Post 11 May 2009, 17:20
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MHajduk



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MHajduk
sleepsleep wrote:
hmm, can you give me more clue ... i don't understand what is the infinite loop of the definitions". and why "dangerous"?
Well, I don't mean here neither 'time loop' nor danger to be "punished" by someone if you will try to define word 'time' by yourself. Wink I mean that if you try to define objects considered in some theories as a fundamental ideas then you have to agree that these ideas won't be fundamental anymore. But it isn't easy, because you have to choose another objects to be fundamental. There isn't possible to define everything, some things always must be chosen as undefinable primordial ideas - here appears "danger" of creation improper definitions loop (when you define 'time' by A, describe A by B, ..., define Y using Z and finally describe Z using idea of 'time'). Sometimes it's easier to start your theory from scratch but I don't recommend such task - you can lost too much time for it and don't achieve satisfying results. Wink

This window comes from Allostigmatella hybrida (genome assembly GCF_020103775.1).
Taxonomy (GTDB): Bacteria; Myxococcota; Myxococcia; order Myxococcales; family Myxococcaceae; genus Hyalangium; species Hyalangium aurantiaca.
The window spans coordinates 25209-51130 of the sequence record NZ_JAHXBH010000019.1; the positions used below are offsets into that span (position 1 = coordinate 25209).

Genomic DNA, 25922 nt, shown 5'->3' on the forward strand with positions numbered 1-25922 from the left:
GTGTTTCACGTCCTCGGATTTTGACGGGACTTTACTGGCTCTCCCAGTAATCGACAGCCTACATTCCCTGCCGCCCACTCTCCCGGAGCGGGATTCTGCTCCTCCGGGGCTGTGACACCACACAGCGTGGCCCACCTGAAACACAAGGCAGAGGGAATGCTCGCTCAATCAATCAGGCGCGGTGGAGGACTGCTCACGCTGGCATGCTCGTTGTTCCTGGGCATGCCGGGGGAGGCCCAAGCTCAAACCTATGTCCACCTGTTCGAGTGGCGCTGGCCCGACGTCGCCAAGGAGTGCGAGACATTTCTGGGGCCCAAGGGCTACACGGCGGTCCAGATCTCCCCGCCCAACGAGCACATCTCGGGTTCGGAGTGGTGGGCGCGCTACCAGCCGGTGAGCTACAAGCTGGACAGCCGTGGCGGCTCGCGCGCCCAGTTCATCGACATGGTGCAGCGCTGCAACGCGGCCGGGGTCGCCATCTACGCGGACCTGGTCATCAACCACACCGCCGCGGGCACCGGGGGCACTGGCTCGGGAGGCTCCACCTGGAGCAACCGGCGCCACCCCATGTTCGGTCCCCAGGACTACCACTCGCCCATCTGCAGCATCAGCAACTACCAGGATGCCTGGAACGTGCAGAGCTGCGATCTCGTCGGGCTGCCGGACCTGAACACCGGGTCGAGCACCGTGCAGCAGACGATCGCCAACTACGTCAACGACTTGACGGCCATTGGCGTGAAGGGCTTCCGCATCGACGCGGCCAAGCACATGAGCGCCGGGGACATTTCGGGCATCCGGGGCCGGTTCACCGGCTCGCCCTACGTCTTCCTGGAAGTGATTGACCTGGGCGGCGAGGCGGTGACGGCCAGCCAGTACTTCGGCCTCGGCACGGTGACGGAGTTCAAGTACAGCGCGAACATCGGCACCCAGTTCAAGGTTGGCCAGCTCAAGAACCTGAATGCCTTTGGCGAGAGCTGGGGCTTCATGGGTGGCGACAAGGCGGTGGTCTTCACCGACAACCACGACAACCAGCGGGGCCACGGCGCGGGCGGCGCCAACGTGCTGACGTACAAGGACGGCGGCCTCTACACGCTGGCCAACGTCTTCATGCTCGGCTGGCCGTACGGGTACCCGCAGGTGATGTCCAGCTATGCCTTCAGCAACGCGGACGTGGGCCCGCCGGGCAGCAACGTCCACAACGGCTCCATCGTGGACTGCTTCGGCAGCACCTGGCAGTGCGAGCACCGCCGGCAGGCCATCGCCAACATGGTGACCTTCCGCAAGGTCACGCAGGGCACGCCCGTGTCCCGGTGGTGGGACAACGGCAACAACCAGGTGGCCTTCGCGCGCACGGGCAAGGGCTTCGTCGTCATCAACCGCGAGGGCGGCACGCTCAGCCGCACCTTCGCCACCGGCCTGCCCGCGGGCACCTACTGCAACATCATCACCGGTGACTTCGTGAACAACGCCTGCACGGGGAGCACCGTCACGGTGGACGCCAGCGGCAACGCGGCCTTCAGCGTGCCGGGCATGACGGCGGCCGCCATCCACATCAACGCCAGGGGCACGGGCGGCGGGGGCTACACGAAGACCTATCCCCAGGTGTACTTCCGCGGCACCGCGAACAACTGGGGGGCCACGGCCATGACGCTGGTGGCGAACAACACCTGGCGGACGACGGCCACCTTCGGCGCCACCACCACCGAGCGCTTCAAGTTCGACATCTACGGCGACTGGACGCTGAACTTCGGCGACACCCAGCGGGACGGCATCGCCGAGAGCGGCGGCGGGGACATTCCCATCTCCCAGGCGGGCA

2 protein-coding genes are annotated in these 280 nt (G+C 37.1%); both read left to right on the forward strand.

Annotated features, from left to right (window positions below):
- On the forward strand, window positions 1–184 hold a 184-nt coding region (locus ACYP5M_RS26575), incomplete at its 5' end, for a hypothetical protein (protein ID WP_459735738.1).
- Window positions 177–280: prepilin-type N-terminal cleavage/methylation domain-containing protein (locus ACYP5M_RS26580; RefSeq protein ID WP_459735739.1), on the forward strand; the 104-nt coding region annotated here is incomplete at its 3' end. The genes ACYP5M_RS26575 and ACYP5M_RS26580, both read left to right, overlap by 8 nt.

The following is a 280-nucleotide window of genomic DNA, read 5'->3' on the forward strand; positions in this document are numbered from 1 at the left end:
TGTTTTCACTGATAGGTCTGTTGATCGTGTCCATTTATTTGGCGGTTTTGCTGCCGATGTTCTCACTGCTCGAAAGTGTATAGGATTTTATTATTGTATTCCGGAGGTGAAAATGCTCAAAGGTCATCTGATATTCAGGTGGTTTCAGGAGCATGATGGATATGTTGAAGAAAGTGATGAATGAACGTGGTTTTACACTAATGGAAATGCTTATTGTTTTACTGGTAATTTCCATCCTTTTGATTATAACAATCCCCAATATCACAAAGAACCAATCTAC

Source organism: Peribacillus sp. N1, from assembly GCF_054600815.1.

sleepsleep wrote:
time is illusionary
Even if you consider time as a complete illusory you have to admit that effects of the time flow aren't illusory (from second to second you're getting older, isn't it?). Wink
sleepsleep wrote:
my view is, you could probably view back the past. but you cannot interact with it. just like the camera rewind button, you press rewind, then the show will play. but you cannot interact with watever stuff inside.
Seems that you mean something like a chronovisor? Smile
Post 11 May 2009, 19:18
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sleepsleep



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sleepsleep
Quote: